Katie Martinez Design

Ivory linens are everywhere, so it’s easy to establish an ivory palette using only blankets and curtains. For a subtler décor scheme, opt for solid linens that match, and if you’d rather make things more dynamic, look for printed linens that feel similar but are not the same.

14 of 28

Play With Pops of Ivory

A console table with a small ivory sculpture on it

Calimia Home

Pops of color tend to be associated with vibrant shades, like red, yellow, and blue. But, when rendered in the right context, pops of ivory can be just as striking. If a corner of your home is filled with black and white pieces, consider adding ivory to the mix. The warm neutral will complement them both by bringing out their shadows and highlights.

15 of 28

Balance Out Your Boldest Pieces

A living room with ivory walls

Alvin Wayne

Ivory makes an excellent canvas for a variety of colors, so utilize it as a backdrop for your boldest pieces. The neutral can bring out the best in warmer shades like red, orange, and yellow, and it can balance out cooler colors like green, blue, and purple.

16 of 28

Add Warmth to Your Bathroom

A gray and ivory bathroom, lined with ivory tiles

Reena Sotropa

When redecorating your home, don’t forget about your bathroom. A coat of ivory paint or a brand new set of ivory tiles could be just the thing it needs to feel warm and welcoming again.

17 of 28

Cozy up Your Space With a Rug

A dining room with a plush ivory rug

LeClair Decor

Colorful rugs can make a statement in any space. But neutral rugs can have just as much of an impact when put in the right setting. Got a wooden dining room table and a set of sleek white chairs? Combine them with a printed ivory rug to add some visual contrast and plush texture to your space.

18 of 28

Paint Your Doors

A foyer with white walls and ivory doors

Cathie Hong Interiors

When transforming your home’s palette, painting your walls is a tried-and-true go-to—but painting your doors can be another great way to get the job done. If doors are prominent in your space, consider painting them ivory and leaving your walls a crisp white.

19 of 28

Commit to Your Palette

A kitchen with ivory cabinets

Rikki Snyder

It doesn’t matter how bold the colors in your palette are: If you commit to them, you will end up making a statement. Selecting one to two base colors and one to two accent colors—and making sure everything is color-coordinated within that palette—is a surefire way to craft a striking space.

20 of 28

Balance Out Your Light

A window-filled bedroom with ivory drapes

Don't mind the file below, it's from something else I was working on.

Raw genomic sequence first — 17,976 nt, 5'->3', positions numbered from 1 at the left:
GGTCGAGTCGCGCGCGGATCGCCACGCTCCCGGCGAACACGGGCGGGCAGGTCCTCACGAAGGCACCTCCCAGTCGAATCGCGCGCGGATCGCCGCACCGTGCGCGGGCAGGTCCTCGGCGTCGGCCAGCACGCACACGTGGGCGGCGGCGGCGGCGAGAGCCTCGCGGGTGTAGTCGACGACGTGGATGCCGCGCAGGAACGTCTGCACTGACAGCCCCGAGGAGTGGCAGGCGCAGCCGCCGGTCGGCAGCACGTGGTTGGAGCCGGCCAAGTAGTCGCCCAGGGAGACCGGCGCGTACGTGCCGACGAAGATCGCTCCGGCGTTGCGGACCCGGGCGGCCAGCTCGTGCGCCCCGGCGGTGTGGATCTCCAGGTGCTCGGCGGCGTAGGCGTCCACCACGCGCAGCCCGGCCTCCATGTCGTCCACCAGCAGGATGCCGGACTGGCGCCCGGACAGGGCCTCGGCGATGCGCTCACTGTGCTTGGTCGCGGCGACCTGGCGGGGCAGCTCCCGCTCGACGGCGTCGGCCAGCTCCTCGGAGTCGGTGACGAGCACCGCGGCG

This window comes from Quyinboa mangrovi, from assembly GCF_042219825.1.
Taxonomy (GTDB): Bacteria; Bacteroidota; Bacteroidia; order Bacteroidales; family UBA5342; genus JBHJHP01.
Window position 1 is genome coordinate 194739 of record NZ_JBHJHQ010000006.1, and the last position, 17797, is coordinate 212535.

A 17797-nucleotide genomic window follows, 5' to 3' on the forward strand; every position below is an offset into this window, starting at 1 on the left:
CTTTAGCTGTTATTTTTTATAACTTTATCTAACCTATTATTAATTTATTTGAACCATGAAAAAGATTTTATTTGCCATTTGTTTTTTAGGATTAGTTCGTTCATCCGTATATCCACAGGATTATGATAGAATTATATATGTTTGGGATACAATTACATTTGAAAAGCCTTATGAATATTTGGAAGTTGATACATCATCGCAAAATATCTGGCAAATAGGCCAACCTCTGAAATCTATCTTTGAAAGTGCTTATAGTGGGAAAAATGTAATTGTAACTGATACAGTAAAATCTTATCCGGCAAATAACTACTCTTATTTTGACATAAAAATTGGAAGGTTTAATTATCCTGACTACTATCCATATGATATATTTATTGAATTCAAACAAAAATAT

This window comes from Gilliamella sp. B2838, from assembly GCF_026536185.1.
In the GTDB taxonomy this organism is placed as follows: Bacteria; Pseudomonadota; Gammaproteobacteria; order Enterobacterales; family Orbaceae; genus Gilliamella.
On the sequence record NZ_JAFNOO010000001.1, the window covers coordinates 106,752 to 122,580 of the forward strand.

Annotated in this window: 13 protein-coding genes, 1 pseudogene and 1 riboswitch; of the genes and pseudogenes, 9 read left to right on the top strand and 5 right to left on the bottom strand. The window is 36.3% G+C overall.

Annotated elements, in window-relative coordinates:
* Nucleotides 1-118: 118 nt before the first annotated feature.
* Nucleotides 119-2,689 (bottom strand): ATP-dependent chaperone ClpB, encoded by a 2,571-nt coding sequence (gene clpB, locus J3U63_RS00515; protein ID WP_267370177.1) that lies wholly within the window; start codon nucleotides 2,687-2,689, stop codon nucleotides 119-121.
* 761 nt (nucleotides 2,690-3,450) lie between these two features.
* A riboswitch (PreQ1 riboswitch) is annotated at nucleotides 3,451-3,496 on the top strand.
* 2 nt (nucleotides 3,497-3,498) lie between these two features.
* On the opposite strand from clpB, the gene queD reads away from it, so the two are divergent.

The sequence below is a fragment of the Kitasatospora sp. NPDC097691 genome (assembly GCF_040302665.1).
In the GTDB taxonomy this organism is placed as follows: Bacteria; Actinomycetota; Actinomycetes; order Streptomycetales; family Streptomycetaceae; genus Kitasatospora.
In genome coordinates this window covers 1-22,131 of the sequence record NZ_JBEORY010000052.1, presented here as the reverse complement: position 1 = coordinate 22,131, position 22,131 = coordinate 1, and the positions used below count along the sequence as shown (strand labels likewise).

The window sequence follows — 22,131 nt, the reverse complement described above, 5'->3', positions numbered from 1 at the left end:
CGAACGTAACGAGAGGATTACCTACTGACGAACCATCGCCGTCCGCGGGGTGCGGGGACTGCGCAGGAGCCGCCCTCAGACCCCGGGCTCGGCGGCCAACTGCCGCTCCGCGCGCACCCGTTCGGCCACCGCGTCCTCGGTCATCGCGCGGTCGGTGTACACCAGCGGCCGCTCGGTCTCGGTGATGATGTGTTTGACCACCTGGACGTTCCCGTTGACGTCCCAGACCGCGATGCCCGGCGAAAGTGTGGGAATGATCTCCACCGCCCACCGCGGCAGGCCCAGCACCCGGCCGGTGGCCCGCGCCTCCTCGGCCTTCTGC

Tyler Karu

Window-filled rooms are an absolute blessing, but if all that natural light is streaming into your bedroom, it might interrupt your ability to sleep—or at least, to sleep in. Stock up on warm ivory drapes, and use them to craft the balance of light you’re looking for.

Since the color is relatively light, it shouldn’t leave your space feeling cavernous, but since it’s a touch darker than white, it should still give you the coziness you seek.

21 of 28

Use Ivory as an Accent

An all-white bedroom with an ivory pillow

LeClair Decor

You can bring ivory into your space without making your space all ivory. If you’ve got an all-white room, consider adding an ivory accent or two. The warm neutral should stand out in such a crisp, light palette—even if a couple other pops of color are already present in your space.

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Explore the Gamut of Neutrals

A bedroom filled with ivory, black, white, and other neutrals

Proem Studio

Ivory is just one of the many neutrals you have to play with, and since neutrals tend to remain versatile in just about any setting, you can combine every neutral you can think of without crafting an entirely overwhelming space.

Pair ivory with white and black—then throw in some beiges and browns for good measure. This dynamic palette should leave your space feeling textured, but not terribly busy.

23 of 28

Spring for an Ivory Chandelier

A foyer with a large ivory chandelier

Erin Williamson Design

A bold light fixture can set the tone in any space. And while ivory chandeliers are relatively rare, they do exist—and do pack a serious punch when hung in your space.

24 of 28

Try a Two-Tone Palette

An open-concept space filled with white and ivory pieces

Maite Granda

White and ivory tend to play incredibly well together, so stock up on both in equal measure. Opt for white walls and ivory furniture, or fully commit to your two-tone palette by making the top half of your space white and the bottom half ivory.

25 of 28

Make a Subtle Statement

A kitchen with an ivory backsplash

Tyler Karu

Many of us associate the phrase “statement-making” with bold prints and vibrant colors. But the truth is, adding texture in a surprising place can be just as striking—even when that texture is rendered in a soft neutral, like ivory.

Remember that a subtle palette doesn’t have to mean a boring space, and look for pieces that feel both gentle and eye-catching at once.

26 of 28

Warm up Your Color Scheme

An all-ivory bedroom

Rikki Snyder

Since ivory is so neutral, it can easily be dismissed as a background color or a shade not worth paying attention to. But, it can make a striking addition to your space. Opt for the warmest shade of ivory you can find, and decorate with it from ceiling to floor. You may be surprised at how present the oft-overlooked neutral looks in your space.

27 of 28

Play With Washed-Out Shades

An ivory bed with several throw pillows

Pure Salt Interiors

Ivory looks great alongside other warm colors, like red, orange, yellow, and pink, and this holds true even when those colors aren’t particularly saturated. Consider pairing a warm ivory with a warmer beige—and an even warmer washed-out tangerine.

28 of 28

Gently Transform Your Space

An ivory kitchen

Pure Salt Interiors

An all-white palette may feel like something you’ve seen before, but swap that crisp white with a warm ivory, and suddenly, you’ve transformed your space. No, this makeover isn’t as dramatic as it might’ve been if you chose a bolder shade, like burgundy or indigo. But, sometimes, dramatic isn’t what your space needs—and a subtler change can make all the difference.